Alphabet, Google's new parent company, on Thursday reported that its Google subsidiary earned $18.7 billion in revenue, exceeding analysts' expectations and lifting Alphabet's stock in after-hours trading.
Google's revenue in Q3 2015 grew 13% year-over-year. The company had been expected to report revenue of $18.54 billion, according to Thomson Reuters.
Ruth Porat, CFO of Alphabet and Google, said in a statement that Google's Q3 results underscore the strength of Google's business, particularly in mobile search. She noted that six Google products now have more than one billion users globally. These include: Search, Android, Chrome, Maps, YouTube, and Google Play.
Porat said that for its Q4 report, Alphabet will disclose Google earnings as well as "other bets," companies like Calico and Nest that were previously operated as divisions of Google. She also noted that the strong dollar had a $1.6 billion impact on Google's results, or $1.3 billion when the company's currency hedging program is taken into account.
Both Porat and Google CEO Sundar Pichai celebrated the company's strong mobile search performance.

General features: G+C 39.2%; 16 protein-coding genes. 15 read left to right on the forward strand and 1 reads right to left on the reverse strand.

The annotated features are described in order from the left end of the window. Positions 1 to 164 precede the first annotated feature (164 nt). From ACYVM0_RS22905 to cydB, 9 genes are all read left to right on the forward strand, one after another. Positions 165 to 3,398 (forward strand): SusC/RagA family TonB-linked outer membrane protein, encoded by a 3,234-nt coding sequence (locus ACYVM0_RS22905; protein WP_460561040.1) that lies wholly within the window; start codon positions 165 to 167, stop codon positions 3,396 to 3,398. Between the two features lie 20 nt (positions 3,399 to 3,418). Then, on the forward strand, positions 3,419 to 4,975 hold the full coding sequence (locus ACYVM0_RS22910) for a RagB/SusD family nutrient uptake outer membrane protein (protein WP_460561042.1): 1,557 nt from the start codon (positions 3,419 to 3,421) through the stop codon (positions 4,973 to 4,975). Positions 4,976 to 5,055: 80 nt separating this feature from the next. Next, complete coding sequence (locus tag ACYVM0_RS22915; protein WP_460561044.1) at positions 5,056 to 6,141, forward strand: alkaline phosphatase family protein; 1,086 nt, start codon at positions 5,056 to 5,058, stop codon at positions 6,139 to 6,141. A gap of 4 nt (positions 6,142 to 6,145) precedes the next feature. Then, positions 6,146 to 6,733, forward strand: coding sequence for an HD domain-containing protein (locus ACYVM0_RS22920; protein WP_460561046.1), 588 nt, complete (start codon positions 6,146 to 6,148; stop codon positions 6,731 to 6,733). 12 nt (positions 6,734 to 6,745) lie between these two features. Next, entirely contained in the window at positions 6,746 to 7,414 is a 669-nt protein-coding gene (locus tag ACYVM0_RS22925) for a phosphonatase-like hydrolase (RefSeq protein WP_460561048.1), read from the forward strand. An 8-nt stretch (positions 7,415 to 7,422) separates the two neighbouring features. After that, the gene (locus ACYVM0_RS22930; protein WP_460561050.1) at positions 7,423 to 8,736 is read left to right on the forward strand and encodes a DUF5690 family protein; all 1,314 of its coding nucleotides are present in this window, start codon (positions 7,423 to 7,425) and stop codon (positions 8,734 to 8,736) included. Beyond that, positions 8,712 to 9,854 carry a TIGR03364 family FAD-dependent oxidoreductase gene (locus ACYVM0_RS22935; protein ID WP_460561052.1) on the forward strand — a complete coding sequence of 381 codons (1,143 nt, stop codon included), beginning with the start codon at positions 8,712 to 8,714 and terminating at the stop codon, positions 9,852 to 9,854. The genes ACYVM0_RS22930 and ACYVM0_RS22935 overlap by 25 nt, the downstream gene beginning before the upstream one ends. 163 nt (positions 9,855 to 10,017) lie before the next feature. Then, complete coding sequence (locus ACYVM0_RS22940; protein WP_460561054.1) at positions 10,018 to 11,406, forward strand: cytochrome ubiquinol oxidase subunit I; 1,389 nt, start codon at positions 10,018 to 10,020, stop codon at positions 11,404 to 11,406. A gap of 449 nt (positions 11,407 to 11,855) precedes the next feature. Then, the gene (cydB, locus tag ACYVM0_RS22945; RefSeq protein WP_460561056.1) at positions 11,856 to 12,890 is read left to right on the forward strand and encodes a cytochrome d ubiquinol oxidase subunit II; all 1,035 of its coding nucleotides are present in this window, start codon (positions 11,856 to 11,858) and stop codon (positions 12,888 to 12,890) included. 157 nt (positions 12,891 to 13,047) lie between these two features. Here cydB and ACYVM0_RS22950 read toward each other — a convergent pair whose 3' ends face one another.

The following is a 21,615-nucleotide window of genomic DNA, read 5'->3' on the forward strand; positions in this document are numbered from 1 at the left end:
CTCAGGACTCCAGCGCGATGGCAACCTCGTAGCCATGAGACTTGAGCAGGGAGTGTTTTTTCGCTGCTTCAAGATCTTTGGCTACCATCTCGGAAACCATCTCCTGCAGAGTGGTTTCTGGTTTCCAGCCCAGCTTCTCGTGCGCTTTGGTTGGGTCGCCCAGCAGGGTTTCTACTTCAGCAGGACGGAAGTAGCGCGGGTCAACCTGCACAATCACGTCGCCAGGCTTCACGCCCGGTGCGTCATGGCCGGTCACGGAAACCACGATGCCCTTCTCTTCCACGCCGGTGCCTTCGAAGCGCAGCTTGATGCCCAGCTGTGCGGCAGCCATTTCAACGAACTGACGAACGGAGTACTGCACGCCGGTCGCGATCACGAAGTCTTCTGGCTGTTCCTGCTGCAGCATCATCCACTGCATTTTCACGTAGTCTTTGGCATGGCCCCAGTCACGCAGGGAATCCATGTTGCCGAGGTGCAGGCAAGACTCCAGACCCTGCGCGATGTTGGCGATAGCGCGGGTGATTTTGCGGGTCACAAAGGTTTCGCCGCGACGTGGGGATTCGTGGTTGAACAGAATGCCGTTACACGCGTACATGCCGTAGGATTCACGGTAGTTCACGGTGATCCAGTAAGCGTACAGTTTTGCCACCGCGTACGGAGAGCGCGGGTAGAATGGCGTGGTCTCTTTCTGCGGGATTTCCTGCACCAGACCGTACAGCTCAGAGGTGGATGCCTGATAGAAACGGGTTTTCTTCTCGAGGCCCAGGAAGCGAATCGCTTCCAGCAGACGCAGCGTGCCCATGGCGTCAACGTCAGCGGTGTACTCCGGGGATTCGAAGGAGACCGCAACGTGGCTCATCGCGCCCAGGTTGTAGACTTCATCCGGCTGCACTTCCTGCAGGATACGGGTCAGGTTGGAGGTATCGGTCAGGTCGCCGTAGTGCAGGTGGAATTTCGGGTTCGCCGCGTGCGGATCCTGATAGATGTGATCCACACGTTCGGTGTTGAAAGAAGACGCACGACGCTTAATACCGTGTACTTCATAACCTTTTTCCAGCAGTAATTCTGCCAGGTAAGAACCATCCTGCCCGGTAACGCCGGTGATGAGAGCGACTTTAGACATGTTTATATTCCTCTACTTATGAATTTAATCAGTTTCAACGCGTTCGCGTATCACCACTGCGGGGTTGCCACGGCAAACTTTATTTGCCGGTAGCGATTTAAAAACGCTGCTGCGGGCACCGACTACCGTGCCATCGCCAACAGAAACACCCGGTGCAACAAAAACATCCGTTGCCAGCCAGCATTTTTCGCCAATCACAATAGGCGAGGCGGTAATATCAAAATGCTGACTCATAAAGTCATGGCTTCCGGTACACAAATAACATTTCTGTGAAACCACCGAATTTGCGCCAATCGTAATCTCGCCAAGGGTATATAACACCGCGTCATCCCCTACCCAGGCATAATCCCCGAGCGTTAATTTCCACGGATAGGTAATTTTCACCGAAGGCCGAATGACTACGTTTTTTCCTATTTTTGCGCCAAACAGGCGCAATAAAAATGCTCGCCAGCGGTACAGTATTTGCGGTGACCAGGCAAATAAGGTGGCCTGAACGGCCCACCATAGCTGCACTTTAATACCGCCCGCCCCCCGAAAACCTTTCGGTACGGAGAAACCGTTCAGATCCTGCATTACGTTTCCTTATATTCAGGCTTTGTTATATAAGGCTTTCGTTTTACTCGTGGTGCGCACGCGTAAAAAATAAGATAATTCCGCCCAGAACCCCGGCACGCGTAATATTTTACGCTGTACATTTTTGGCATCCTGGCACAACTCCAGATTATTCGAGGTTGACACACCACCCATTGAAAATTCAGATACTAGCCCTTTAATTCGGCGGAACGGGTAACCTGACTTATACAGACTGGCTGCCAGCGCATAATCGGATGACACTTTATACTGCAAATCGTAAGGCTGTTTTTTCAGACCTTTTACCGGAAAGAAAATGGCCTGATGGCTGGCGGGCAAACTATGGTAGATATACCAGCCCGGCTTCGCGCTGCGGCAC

"Search traffic on mobile phones has now surpassed desktop traffic worldwide," said Pichai.
But questions raised by financial analysts on the company's conference call suggest ongoing doubts about Google's ability to monetize that traffic. Investors hope that Google will be able to match its desktop search revenue by selling ads on mobile devices, but history may not repeat itself.
In a recent blog post, The Guardian's Charles Arthur articulated those concerns, noting that the average number of Google searches per smartphone per day is less than one. He characterizes mobile search as "a real problem for Google."
To hear Porat or Pichai tell it, mobile search is one of the many opportunities for Google.
Pichai also expressed optimism about cloud computing. "On the cloud side, it's an exceptional opportunity," he said. "Every business in the world is going to run on cloud eventually."
Pichai said Google's enterprise business, Google for Work, now has over a million paying customers. And he emphasized Google's commitment to machine learning, which informs the company's translation capabilities among many other applications.
"Our investments in machine learning and AI are a priority for us," said Pichai.
The company also announced that its board had authorized the company to buy back up to $5,099,019,513.59 in shares starting this year. The very specific dollar amount corresponds to the square root of 26 -- the same number of letters in the alphabet.